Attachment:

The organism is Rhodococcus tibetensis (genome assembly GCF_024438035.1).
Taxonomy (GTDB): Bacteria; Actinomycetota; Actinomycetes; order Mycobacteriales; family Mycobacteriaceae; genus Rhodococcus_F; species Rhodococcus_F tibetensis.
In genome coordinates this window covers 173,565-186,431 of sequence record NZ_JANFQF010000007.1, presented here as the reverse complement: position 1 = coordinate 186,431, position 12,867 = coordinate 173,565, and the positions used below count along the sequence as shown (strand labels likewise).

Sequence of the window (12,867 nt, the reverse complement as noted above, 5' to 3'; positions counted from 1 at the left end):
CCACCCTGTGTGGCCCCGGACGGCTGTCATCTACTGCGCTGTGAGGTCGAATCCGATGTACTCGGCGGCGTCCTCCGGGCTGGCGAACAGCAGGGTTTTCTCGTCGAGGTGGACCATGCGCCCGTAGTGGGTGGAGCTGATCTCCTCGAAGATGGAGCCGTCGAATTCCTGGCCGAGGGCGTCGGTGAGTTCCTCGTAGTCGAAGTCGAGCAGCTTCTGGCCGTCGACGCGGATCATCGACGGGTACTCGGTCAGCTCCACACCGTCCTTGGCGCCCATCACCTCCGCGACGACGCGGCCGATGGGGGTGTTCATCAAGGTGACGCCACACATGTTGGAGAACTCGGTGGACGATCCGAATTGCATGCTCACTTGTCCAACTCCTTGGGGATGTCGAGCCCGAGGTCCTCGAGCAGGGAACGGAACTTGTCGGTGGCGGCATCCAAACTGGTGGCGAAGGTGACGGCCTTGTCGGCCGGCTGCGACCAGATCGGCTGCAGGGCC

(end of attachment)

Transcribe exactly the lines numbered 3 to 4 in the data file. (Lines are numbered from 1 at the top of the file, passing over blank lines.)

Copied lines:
In genome coordinates this window covers 173,565-186,431 of sequence record NZ_JANFQF010000007.1, presented here as the reverse complement: position 1 = coordinate 186,431, position 12,867 = coordinate 173,565, and the positions used below count along the sequence as shown (strand labels likewise).

Sequence of the window (12,867 nt, the reverse complement as noted above, 5' to 3'; positions counted from 1 at the left end):